As mentioned earlier, Seluge++ will use a symmetric encryption along with asymmetric authentication. Since we assume a non-tamper-proof device and also, in SMR, we highlighted the importance of having a temporary session key per communication link, therefore a key exchange mechanism has to be chosen to securely exchange a symmetric key in the beginning of the propagation phase. As we need to make sure this key generation is triggered by an authenticated source, the key exchange algorithm must be integrated into the asymmetric signature verification process. The best method that suits these conditions and also has an acceptable security level is the elliptic curve Diffie–Hellman (ECDH) key agreement algorithm (Algorithm 1).

As described in RFC-5349 [31], when securing an 80-bit symmetric key, it is prudent to use 160-bit elliptic curve cryptography (ECC). For domain parameters, group P-192 (secp192r1) is suggested to be employed in Seluge++.

Algorithm 1 Elliptic curve Diffie-Hellman (ECDH) key agreement.

1:Agree upon domain parameters (p, a, b, G, n, h)
3:Private key: dAA random integer in range: [1, n − 1]
4:Public key: QAdAG
5:Alice's key pair will be (dA, QA)
6:Send QA to Bob
8:Private key: dBA random integer in range: [1, n − 1]
9:Public key: QBdBG
10:Bob's key pair will be (dB, QB)
11:Compute (xk, yk) ⇐ dBQA, where xk is the shared key
12:Send QB to Alice
14:Compute (xk, yk) ⇐ dAQB, where xk is the shared key

6.3. Notations

Table 4 contains the notations that will be used in the remainder of this study.

I = NPPP × | H ( . ) | B | M A C S K ( . ) |

For Instance, having NPPP = 48 which is the default value in Deluge, B = 92, which is set to be the Seluge++ default payload size (discussed in Section 6.1) and |H(.)| = |MACSK(.)| = 20 bytes, if 160-bit SHA-1 is used for high-level security; a value of I will be populated as):

I = 48 × 20 92 20 = 13.333 = 14 packets

6.4. Transmission Process

After a code update is available, the base station (server) will start to send advertisement packets until a node requests the update code. Since the session key is needed prior to the propagation phase in order to encrypt data before the hash calculation of packets in the Data Verification Method, the ECDH key agreement process will be the next step that the node and BS will take. The node, after receiving an advertisement packet, will choose its sender and ask for a signature packet. Then, the BS will load T (elliptic curve domain parameters) and will select a random number 1 < dS < n − 1 and a random 160-bit number (N0); then, the BS will calculate QS = dSG. The server will sign a packet containing Vn (to keep freshness), I, N0 and QS with his GKPri and will send this to the node.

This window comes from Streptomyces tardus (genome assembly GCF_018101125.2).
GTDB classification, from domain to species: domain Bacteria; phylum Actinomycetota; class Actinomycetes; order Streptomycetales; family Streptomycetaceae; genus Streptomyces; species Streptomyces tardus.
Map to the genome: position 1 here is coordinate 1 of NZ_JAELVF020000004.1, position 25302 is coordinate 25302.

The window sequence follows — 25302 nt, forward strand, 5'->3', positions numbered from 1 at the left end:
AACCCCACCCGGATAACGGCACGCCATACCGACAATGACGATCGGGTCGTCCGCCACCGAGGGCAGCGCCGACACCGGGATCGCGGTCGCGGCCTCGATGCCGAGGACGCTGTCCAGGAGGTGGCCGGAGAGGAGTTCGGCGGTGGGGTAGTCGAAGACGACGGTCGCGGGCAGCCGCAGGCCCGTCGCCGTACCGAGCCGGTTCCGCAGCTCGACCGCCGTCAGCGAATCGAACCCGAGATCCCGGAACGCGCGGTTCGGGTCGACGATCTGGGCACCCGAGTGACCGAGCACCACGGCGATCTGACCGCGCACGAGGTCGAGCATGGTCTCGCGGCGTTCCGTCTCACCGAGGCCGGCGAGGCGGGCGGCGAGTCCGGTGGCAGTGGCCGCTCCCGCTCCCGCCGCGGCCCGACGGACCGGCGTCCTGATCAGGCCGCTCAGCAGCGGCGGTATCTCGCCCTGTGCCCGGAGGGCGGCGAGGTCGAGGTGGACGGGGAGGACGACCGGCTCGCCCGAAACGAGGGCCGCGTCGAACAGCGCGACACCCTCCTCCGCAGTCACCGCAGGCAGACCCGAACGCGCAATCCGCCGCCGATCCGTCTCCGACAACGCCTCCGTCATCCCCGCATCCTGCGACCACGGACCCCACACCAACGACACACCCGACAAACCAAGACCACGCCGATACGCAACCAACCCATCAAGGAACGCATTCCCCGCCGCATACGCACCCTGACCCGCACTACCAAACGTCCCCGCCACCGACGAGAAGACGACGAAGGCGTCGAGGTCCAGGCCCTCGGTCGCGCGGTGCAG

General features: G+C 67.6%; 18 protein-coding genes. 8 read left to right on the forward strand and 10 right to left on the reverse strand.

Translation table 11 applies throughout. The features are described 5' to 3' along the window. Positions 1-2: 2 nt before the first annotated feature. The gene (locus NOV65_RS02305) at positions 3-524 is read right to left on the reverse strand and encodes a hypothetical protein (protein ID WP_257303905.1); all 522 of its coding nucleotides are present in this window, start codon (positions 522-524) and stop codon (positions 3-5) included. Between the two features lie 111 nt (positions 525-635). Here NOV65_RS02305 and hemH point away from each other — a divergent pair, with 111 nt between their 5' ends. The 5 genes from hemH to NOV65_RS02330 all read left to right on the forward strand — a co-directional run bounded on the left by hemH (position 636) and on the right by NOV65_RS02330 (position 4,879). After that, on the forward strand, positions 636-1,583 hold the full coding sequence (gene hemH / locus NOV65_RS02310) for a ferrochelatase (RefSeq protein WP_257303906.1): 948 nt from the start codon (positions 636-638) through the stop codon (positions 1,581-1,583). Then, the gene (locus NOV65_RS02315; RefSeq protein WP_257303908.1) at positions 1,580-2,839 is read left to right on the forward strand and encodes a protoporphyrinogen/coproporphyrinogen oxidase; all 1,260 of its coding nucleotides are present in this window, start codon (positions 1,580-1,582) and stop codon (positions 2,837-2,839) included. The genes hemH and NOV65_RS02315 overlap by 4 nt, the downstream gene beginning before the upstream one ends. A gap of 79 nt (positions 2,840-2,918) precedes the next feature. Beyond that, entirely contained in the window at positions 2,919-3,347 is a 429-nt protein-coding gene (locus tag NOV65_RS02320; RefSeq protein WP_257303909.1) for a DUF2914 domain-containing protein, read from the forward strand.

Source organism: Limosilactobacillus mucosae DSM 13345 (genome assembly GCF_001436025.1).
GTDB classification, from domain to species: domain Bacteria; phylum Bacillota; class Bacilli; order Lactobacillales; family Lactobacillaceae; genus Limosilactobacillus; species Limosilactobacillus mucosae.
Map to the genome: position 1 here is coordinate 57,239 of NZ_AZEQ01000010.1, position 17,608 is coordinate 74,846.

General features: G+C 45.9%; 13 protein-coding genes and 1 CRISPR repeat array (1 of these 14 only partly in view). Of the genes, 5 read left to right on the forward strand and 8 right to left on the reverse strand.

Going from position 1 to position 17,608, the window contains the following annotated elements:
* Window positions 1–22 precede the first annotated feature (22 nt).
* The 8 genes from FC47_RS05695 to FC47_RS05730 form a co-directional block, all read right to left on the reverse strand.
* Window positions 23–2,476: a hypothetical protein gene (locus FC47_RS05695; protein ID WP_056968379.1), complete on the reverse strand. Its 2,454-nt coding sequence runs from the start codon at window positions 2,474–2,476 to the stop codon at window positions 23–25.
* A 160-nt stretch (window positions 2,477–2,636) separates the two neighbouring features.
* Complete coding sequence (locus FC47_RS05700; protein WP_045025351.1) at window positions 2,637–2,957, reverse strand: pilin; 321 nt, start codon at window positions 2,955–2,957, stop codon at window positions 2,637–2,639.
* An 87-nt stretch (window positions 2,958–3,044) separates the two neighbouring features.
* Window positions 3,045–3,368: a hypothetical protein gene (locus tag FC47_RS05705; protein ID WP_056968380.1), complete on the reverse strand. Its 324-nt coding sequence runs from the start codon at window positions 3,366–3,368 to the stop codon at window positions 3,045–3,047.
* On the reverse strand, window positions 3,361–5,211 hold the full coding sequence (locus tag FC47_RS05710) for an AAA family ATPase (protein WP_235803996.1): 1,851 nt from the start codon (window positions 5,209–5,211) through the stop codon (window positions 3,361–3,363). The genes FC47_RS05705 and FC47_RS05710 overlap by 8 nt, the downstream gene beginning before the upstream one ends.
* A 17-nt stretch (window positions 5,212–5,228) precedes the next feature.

Sign G K Pri ( { V n , I , N 0 , Q S } )

The node will receive that packet and will decrypt its content using GKpub, which is configured in nodes a priori. The value of I, N0 and QS will temporarily be kept in the RAM storage of node. Before the node takes any other action, it will compare the value of Vn with the value in the earlier disseminated code; if the new value is less or equal to the old value, this means that a reply attack is ongoing. The node will stop the current process and will notify the BS about this attack and will also halt the Seluge++ mechanism for a pre-configured amount of time to prevent resource exhaustion. Otherwise, if the new value of Vn is greater than the old value, the node will continue. In this phase, the node needs to do the rest of the ECDH key agreement procedure by selecting a random number of 1 < dN < n − 1, calculate QN = dNG, SK = H80(dNQS) and a random 160-bit number (N1), where SK will behave as the session key mentioned in Section 5. In this stage, the node can free the memory used for storing large numbers, like G and P.

Then, the node will create packet data in the following format and will send it to the BS:

{ Q N , E n c S K 80 ( N 1 ) , M A C S K 160 ( Q N N 0 ) }

Upon receiving the previous packet, the BS will first calculate SK = H80(dSQN) and then checks if the generated session key (SK) is authentic or not using Equation (3). If it is a valid session key, then it will run a calculation (Equation (4)) to extract N1. If the generated session key is found to be bogus, then it means an attacker is trying to send forged packets to the BS; since the BS is assumed to be powerful, it is very unlikely for an attacker to perform a DoS attack by sending many reply packets from a malicious node.